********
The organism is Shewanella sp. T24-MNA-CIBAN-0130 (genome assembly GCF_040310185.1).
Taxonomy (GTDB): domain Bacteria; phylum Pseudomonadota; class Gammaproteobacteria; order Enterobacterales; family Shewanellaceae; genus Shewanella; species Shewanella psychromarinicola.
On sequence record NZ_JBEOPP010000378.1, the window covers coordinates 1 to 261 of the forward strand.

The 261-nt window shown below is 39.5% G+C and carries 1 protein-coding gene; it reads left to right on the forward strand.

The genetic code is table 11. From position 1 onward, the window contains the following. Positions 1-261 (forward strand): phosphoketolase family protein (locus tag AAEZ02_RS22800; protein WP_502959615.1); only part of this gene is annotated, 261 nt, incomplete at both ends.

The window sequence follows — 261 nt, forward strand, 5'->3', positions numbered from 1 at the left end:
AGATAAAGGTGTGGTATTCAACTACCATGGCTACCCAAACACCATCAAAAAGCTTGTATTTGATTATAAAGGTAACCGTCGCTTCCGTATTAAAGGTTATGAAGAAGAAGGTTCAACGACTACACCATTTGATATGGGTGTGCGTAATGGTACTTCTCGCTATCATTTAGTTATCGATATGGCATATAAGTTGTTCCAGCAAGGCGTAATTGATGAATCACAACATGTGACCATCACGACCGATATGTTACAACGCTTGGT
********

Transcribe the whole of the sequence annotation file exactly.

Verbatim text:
The organism is Shewanella sp. T24-MNA-CIBAN-0130 (genome assembly GCF_040310185.1).
Taxonomy (GTDB): domain Bacteria; phylum Pseudomonadota; class Gammaproteobacteria; order Enterobacterales; family Shewanellaceae; genus Shewanella; species Shewanella psychromarinicola.
On sequence record NZ_JBEOPP010000378.1, the window covers coordinates 1 to 261 of the forward strand.

The 261-nt window shown below is 39.5% G+C and carries 1 protein-coding gene; it reads left to right on the forward strand.

The genetic code is table 11. From position 1 onward, the window contains the following. Positions 1-261 (forward strand): phosphoketolase family protein (locus tag AAEZ02_RS22800; protein WP_502959615.1); only part of this gene is annotated, 261 nt, incomplete at both ends.

The window sequence follows — 261 nt, forward strand, 5'->3', positions numbered from 1 at the left end:
AGATAAAGGTGTGGTATTCAACTACCATGGCTACCCAAACACCATCAAAAAGCTTGTATTTGATTATAAAGGTAACCGTCGCTTCCGTATTAAAGGTTATGAAGAAGAAGGTTCAACGACTACACCATTTGATATGGGTGTGCGTAATGGTACTTCTCGCTATCATTTAGTTATCGATATGGCATATAAGTTGTTCCAGCAAGGCGTAATTGATGAATCACAACATGTGACCATCACGACCGATATGTTACAACGCTTGGT